The Morecambe Bay maternity scandal came to light in 2015. Sadly since then, three investigations have been launched into the care delivered in three NHS Trusts across England and Wales.
The coronavirus pandemic placed the NHS in the spotlight with a greater appreciation felt for our free national health service however, fear has been identified as a barrier to delivering patient safety in maternity units.
Reportedly, a “cover up culture” exists, with some hospitals deliberately concealing information and failing in their obligations to report serious incidents.
As investigations continue into potentially avoidable baby deaths and significant birth injuries in Shrewsbury, South Wales and East Kent, transforming maternity services to facilitate an open and transparent culture is essential to learning from repeated mistakes.
Sadly, recent findings pointing to dysfunctional cultures within NHS maternity services is unsurprising to our team of birth injury experts.
Failing to deliver adequate (or not at all) Serious Incident Reports following a significant birth injury is an example that we repeatedly see when representing families failed by medical professionals.
Without a robust investigations process to uncover what went wrong, it is difficult, if not impossible, for medical staff to learn from mistakes to prevent a recurrence.
Poor communication, if at all, between maternity staff and a failure to escalate a matter to specialist and / or senior members of staff when a mother’s labour becomes difficult or complicated, is also sadly common in the cases we see involving a baby’s death or a serious birth injury.
Hospitals have a duty of care and that includes not only delivering safe care for mothers and babies, but also acknowledging when avoidable mistakes have been made, not only apologising to the family and explaining what went wrong, but also carefully reporting the errors so that key learnings can take place.
Birth injuries have a lifetime impact on families
When a baby is injured before, during, or just after birth, the consequences on the child, and their family, lasts a lifetime. The psychological and physical consequences are devastating and change lives permanently.
If staff continue to work in cultures that discourage anything less than honest and caring maternity services, avoidable baby deaths and serious birth injuries will continue hurting more families.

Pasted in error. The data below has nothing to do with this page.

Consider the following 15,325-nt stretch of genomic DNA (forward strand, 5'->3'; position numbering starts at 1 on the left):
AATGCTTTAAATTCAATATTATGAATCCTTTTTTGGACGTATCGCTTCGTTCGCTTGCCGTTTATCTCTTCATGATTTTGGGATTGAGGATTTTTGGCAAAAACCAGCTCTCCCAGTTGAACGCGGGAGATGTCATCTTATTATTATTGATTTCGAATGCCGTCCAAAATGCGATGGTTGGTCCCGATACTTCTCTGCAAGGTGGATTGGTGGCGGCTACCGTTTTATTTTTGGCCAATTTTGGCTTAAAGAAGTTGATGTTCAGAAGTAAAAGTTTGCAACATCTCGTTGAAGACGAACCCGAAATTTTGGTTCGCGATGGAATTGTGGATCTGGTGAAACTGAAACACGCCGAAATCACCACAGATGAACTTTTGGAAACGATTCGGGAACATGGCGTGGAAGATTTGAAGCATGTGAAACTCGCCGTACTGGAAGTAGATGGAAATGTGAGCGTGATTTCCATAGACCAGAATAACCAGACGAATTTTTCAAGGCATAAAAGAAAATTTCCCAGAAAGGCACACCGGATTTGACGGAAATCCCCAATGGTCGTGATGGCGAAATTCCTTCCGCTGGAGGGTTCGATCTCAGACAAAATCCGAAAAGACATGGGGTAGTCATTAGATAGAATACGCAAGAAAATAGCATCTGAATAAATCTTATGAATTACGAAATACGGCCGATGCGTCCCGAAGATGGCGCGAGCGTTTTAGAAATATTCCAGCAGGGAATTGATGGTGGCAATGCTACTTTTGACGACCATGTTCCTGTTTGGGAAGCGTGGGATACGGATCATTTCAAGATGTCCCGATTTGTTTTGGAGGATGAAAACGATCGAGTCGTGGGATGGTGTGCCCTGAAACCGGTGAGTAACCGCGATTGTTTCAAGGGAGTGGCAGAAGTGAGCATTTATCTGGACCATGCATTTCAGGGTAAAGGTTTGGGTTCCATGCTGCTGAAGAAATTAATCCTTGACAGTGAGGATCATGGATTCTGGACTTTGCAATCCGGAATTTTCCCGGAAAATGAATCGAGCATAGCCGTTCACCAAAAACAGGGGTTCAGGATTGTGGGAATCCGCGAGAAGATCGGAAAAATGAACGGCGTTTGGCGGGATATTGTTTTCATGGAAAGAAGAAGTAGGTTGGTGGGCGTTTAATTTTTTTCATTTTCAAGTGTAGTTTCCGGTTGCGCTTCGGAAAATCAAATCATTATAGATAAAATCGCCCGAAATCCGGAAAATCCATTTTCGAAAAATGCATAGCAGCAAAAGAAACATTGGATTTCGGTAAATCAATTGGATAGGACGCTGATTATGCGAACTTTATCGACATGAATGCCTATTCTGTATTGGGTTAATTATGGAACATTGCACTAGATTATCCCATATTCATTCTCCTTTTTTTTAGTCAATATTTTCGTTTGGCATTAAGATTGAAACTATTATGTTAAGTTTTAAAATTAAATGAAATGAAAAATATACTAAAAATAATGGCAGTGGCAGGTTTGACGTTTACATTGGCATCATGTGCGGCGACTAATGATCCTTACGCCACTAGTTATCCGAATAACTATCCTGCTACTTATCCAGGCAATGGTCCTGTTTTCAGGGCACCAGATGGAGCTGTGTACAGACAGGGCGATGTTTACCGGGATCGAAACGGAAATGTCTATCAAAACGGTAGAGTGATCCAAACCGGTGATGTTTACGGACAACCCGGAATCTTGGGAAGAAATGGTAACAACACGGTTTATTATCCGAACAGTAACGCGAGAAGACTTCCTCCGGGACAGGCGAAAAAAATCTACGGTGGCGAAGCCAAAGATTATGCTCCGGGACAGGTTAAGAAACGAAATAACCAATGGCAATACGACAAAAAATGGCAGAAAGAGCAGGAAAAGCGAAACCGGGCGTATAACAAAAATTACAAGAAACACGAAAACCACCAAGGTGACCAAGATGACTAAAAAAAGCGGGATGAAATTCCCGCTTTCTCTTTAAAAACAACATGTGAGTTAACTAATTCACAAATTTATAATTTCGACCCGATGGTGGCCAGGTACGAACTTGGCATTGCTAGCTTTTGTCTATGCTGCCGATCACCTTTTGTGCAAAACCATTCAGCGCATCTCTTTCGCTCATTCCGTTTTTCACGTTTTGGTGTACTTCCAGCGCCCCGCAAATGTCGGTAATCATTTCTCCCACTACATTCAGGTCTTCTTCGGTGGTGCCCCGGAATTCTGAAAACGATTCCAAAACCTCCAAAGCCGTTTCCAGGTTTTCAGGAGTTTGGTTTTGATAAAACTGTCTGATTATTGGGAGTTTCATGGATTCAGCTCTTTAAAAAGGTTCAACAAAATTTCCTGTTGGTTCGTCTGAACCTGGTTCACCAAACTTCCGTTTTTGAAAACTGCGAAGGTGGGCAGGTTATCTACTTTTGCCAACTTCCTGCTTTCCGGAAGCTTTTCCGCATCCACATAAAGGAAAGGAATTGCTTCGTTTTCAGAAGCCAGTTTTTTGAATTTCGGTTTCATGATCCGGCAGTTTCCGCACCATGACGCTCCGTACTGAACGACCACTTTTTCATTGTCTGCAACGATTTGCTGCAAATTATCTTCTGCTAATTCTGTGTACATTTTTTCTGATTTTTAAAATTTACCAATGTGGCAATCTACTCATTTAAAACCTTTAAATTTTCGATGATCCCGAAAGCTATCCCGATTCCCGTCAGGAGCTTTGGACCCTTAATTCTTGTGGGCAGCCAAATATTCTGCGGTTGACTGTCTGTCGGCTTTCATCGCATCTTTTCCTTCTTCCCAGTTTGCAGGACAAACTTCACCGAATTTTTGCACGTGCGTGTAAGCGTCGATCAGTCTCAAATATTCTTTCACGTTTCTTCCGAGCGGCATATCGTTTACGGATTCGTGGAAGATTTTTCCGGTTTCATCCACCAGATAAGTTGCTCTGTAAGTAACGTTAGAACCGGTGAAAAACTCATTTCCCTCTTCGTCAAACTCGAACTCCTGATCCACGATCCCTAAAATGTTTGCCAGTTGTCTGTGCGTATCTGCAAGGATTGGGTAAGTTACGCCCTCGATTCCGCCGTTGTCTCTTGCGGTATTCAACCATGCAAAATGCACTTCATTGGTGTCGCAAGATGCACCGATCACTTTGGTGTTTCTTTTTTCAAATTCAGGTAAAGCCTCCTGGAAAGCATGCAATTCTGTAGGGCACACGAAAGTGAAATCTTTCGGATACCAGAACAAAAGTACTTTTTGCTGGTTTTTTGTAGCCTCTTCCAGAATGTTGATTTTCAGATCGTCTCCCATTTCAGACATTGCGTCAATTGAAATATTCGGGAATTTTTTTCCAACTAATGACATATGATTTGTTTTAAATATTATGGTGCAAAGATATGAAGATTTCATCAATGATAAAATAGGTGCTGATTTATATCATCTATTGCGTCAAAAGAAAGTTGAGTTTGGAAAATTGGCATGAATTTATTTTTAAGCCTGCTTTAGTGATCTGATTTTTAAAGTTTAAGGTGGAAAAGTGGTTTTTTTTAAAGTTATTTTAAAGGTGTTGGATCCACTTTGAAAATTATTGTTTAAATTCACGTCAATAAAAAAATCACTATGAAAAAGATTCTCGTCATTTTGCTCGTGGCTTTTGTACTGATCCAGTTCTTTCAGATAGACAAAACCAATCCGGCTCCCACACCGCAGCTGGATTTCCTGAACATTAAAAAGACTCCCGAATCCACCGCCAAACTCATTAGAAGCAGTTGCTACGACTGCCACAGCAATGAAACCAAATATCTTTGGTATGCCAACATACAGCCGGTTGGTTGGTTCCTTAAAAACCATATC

Families who lose much wanted babies suffer profoundly. For those whose baby is left with significant injuries the effects are equally devastating, affecting every area of their lives and altering their futures dramatically.
Mistakes are made in every profession. Some are unavoidable. In a maternity setting however, it is essential not only that staff carefully carry out their duties, which include the careful monitoring of mother and baby throughout pregnancy and birth, but that they also openly report serious incidents.
The absence of transparent scrutiny of the circumstances that have led to a baby losing its life or being born with irreversible, permanent, and lifelong injuries, means nothing will change.
Without full, and detailed, medical notes and a review of these following a serious incident, failings cannot be identified, training needs cannot be addressed, and expectant mothers cannot feel safe in the knowledge that they will be provided with adequate care.
It is at best disheartening to hear news of yet another maternity scandal. Different NHS Trust, largely similar incidents and failings, time and again.
Improving working relationships between medical staff, encouraging greater communication, implementing robust, regular training, thorough reporting processes and creating a culture free from fear is essential – and is needed now.
As the NHS continues to battle the ongoing threat of Covid-19, there is a greater awareness and desire to protect our health service.
Families whose child has suffered as a result of avoidable medical errors are entitled to compensation in order to meet their specialist care, equipment, and other support needs.
Investing in getting the right staff, with the right level of ongoing training, supported by a transparent working environment should, and can, protect more families from the profound trauma of a birth injury, and help to protect the NHS.
Recurring maternity failings
Common avoidable, and recurring, maternity related errors include failing to adequately monitor both mother and baby; failing to properly interpret scans and tests; failing to implement timely medical intervention and failing to escalate matters to a specialist in the team or more senior member of staff.
Until there is a genuine commitment at all levels to address these serious issues, we can anticipate that more and more maternity services will come under scrutiny, more baby deaths and serious birth injuries will be exposed, and more families will suffer the irreparable consequences.
As we enter a new year, 2021 should be a year for significant investment in the NHS to facilitate key learnings and culture change.
We are here to help
Our team of birth injury specialists have worked in this complex area of law for in excess of 25 years. We offer families legal representation working with leading independent medical experts and support, every step of the way, of what may be a challenging journey to justice.
We leave no stone unturned. We meticulously examine every detail in medical records. We are determined to uncover the truth. Giving families answers, securing justice, and providing some peace of mind.
As a team of parents, we understand what it means to suffer as a result of medical negligence. If you believe that your child suffered a preventable birth injury, we are here to listen, and to help.
Contact our empathetic team for a free initial consultation here.